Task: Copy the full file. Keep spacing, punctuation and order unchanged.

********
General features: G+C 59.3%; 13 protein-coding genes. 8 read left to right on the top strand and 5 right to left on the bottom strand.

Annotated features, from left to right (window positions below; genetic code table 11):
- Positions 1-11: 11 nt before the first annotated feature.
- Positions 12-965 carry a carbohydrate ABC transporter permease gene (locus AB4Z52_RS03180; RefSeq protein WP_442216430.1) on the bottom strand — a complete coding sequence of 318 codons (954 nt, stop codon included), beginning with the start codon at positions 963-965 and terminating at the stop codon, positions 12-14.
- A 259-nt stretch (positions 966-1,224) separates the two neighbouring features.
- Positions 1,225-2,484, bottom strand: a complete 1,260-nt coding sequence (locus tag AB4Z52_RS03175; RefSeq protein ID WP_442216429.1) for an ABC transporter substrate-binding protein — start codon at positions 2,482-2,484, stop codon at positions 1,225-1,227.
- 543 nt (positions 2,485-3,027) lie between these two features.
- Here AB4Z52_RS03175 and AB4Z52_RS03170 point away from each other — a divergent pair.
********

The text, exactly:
General features: G+C 59.3%; 13 protein-coding genes. 8 read left to right on the top strand and 5 right to left on the bottom strand.

Annotated features, from left to right (window positions below; genetic code table 11):
- Positions 1-11: 11 nt before the first annotated feature.
- Positions 12-965 carry a carbohydrate ABC transporter permease gene (locus AB4Z52_RS03180; RefSeq protein WP_442216430.1) on the bottom strand — a complete coding sequence of 318 codons (954 nt, stop codon included), beginning with the start codon at positions 963-965 and terminating at the stop codon, positions 12-14.
- A 259-nt stretch (positions 966-1,224) separates the two neighbouring features.
- Positions 1,225-2,484, bottom strand: a complete 1,260-nt coding sequence (locus tag AB4Z52_RS03175; RefSeq protein ID WP_442216429.1) for an ABC transporter substrate-binding protein — start codon at positions 2,482-2,484, stop codon at positions 1,225-1,227.
- 543 nt (positions 2,485-3,027) lie between these two features.
- Here AB4Z52_RS03175 and AB4Z52_RS03170 point away from each other — a divergent pair.